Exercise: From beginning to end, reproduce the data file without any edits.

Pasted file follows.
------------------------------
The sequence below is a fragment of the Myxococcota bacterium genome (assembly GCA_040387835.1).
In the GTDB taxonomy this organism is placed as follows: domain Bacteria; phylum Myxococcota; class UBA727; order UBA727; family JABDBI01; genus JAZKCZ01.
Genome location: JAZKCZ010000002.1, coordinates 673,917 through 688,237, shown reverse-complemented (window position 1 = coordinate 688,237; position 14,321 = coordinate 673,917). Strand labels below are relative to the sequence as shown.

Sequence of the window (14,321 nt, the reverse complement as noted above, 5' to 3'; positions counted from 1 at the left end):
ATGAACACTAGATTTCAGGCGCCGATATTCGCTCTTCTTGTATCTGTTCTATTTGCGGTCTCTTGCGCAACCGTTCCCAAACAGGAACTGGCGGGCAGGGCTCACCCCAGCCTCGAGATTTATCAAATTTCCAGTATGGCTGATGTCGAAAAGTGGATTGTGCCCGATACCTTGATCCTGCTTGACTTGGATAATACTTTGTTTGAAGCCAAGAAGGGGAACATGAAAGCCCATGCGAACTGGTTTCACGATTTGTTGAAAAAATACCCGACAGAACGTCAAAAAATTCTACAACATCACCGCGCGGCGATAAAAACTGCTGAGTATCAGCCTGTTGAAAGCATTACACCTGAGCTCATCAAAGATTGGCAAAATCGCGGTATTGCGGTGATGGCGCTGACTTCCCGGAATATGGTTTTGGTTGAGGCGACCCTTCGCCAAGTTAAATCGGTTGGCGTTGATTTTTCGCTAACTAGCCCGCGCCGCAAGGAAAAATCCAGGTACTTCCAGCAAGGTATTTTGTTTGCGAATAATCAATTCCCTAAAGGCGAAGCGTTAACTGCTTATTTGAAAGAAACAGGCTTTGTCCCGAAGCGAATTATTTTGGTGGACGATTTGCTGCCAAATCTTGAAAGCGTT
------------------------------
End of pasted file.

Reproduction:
The sequence below is a fragment of the Myxococcota bacterium genome (assembly GCA_040387835.1).
In the GTDB taxonomy this organism is placed as follows: domain Bacteria; phylum Myxococcota; class UBA727; order UBA727; family JABDBI01; genus JAZKCZ01.
Genome location: JAZKCZ010000002.1, coordinates 673,917 through 688,237, shown reverse-complemented (window position 1 = coordinate 688,237; position 14,321 = coordinate 673,917). Strand labels below are relative to the sequence as shown.

Sequence of the window (14,321 nt, the reverse complement as noted above, 5' to 3'; positions counted from 1 at the left end):
ATGAACACTAGATTTCAGGCGCCGATATTCGCTCTTCTTGTATCTGTTCTATTTGCGGTCTCTTGCGCAACCGTTCCCAAACAGGAACTGGCGGGCAGGGCTCACCCCAGCCTCGAGATTTATCAAATTTCCAGTATGGCTGATGTCGAAAAGTGGATTGTGCCCGATACCTTGATCCTGCTTGACTTGGATAATACTTTGTTTGAAGCCAAGAAGGGGAACATGAAAGCCCATGCGAACTGGTTTCACGATTTGTTGAAAAAATACCCGACAGAACGTCAAAAAATTCTACAACATCACCGCGCGGCGATAAAAACTGCTGAGTATCAGCCTGTTGAAAGCATTACACCTGAGCTCATCAAAGATTGGCAAAATCGCGGTATTGCGGTGATGGCGCTGACTTCCCGGAATATGGTTTTGGTTGAGGCGACCCTTCGCCAAGTTAAATCGGTTGGCGTTGATTTTTCGCTAACTAGCCCGCGCCGCAAGGAAAAATCCAGGTACTTCCAGCAAGGTATTTTGTTTGCGAATAATCAATTCCCTAAAGGCGAAGCGTTAACTGCTTATTTGAAAGAAACAGGCTTTGTCCCGAAGCGAATTATTTTGGTGGACGATTTGCTGCCAAATCTTGAAAGCGTT